Bella Ridge Takes Shape

The first new golf course to be built on the front range in several years is falling into place

By Jim Bebbington

Bella Ridge is a labor of love. For decades the Podtburg family milked dairy cows on their farm near Johnstown and Berthoud. Rick and Carol Podtburg raised four boys on the land, and all took up golf.

“Shooting golf balls out the back pasture has always been a thing,” said Stephanie Podtburg, who is married to one of the four brothers, Greg.

So as the development from both the north and the south crept closer, in the mid 20-teens the Podtburgs began thinking about moving their dairy to a new site and building a golf course on the family farm. The community means a lot to them, Stephanie said, and they wanted to keep the family land in business and in the family.

They moved their dairy operation, Longs Peak Dairy, to a new site near Pierce. And then they called course architect Art Schaupeter, who has already crafted two front-range bangers: TPC Colorado and Highland Meadows.

Bulldozers have been shaping the course since late last summer. Schumpeter, who is now an executive with Troon Golf, has been on site many times this winter to keep the project moving.

Rick and Carol Podtburg with their four sons Eric, Greg, Marcus and Wade, daughter-in-laws Sandy, Stephanie and Andrea, all their grandkids and three great-grandkids. Photo taken in 2022 the day the family moved its last cow from the Johnstown family farm, which is being prepped now to open as Bella Ridge Golf Course in 2025. Photo by Kathlene Woltemath Photography.

“The goal is to have everything seeded by this fall and open up next summer,” Schaupeter said. “The last hole that gets grass dictates when you open.”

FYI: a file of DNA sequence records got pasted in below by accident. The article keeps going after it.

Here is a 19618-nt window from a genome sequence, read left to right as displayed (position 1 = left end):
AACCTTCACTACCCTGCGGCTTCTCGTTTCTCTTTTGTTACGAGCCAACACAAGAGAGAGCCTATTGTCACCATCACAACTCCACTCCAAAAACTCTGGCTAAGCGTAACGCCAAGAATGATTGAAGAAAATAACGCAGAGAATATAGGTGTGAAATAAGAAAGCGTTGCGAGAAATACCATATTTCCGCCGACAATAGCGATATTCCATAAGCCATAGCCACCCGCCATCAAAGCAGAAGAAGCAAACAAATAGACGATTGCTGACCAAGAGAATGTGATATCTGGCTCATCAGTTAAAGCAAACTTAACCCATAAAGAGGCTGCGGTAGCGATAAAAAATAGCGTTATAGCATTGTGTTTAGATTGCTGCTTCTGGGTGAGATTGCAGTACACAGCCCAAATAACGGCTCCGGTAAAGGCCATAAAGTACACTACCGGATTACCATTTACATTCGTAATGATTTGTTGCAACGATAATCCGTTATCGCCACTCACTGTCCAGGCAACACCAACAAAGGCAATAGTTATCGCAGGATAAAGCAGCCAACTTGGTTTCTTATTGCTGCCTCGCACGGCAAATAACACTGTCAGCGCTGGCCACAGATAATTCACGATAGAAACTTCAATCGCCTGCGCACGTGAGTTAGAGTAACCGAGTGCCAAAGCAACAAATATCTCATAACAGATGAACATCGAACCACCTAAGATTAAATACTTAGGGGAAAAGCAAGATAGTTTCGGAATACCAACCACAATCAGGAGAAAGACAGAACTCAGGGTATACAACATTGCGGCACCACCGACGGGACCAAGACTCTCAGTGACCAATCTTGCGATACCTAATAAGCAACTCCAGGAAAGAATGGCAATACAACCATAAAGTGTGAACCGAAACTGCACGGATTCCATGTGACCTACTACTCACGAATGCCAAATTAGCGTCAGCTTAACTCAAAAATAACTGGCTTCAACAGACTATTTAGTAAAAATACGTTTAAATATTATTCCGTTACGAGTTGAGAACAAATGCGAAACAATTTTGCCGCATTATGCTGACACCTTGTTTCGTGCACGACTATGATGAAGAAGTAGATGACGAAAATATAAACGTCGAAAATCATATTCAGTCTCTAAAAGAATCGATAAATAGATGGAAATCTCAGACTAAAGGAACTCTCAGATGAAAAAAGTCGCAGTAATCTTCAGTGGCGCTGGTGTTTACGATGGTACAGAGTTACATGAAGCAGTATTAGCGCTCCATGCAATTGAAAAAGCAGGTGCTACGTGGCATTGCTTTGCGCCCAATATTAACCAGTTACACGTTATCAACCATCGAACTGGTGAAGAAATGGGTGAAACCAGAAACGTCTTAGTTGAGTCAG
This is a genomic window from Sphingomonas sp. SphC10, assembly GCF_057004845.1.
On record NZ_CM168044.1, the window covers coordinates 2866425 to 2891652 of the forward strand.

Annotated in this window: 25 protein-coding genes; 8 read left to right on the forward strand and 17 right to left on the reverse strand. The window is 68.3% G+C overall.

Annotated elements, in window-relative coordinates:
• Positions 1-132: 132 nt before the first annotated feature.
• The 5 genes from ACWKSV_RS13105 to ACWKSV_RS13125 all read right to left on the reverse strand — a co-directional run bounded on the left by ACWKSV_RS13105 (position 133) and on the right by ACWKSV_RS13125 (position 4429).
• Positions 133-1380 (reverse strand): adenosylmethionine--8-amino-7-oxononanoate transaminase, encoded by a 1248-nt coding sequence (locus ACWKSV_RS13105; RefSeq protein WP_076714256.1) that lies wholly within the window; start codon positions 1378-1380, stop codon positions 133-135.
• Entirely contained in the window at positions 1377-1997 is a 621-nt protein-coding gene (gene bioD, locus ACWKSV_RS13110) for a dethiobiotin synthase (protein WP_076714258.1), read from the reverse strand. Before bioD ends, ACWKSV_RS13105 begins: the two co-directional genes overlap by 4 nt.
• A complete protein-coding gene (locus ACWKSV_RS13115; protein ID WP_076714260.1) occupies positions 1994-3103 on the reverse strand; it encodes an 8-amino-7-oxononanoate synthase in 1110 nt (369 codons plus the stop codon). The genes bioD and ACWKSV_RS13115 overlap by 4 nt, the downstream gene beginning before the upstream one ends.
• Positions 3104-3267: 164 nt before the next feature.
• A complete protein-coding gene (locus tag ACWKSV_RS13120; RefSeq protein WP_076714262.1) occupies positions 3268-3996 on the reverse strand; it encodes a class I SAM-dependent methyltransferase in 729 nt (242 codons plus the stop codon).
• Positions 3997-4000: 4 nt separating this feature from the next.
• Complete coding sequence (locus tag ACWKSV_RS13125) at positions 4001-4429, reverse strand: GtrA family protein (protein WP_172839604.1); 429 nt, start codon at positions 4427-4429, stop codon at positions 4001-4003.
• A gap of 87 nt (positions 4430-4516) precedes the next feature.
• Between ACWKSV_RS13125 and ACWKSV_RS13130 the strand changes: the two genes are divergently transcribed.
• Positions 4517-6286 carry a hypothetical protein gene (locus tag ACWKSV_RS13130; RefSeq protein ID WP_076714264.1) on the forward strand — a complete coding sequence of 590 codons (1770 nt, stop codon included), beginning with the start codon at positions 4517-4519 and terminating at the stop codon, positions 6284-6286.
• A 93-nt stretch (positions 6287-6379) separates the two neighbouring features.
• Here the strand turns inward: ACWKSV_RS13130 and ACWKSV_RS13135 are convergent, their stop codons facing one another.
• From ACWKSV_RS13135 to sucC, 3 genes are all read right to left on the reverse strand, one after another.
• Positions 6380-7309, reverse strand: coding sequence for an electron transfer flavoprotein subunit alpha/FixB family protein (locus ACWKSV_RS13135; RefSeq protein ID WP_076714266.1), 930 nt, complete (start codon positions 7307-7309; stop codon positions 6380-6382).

Schaupeter said the ‘ridge’ in the Bella Ridge name is legit. The land he was given to work with slopes 170 feet high-to-low. The mountain views from the top are magnificent, with the dairy’s namesake Longs Peak dominating the skyline. Holes are routed in ways that will make it possible to play multiple loops. Holes one through six loops back to the clubhouse, as do holes seven to nine.

Schaupeter said his design philosophy – ‘put the golf in the player’s hands’ – means that many holes will have risk/reward options. Higher handicappers will have safe landing zones awaiting them; the bold will have corners to cut and other adventures to try to go low.

“There will be seven sets of tees – there is a tee for everybody,” he said.

The family is ready for the course to be completed but has taken steps to stay connected to the past.

Photo by Jim Bebbington

On the day they loaded up the last dairy cow to take it to the new farm, they all posed in the middle of a pasture – Rick and Carol, all the couples, grandchildren and great-grandchildren. The site was chosen very specifically. When the project is done, the family will be able to gather again, and behind that exact spot will be the mountains in the distance and their beautiful new golf course extending into the distance.

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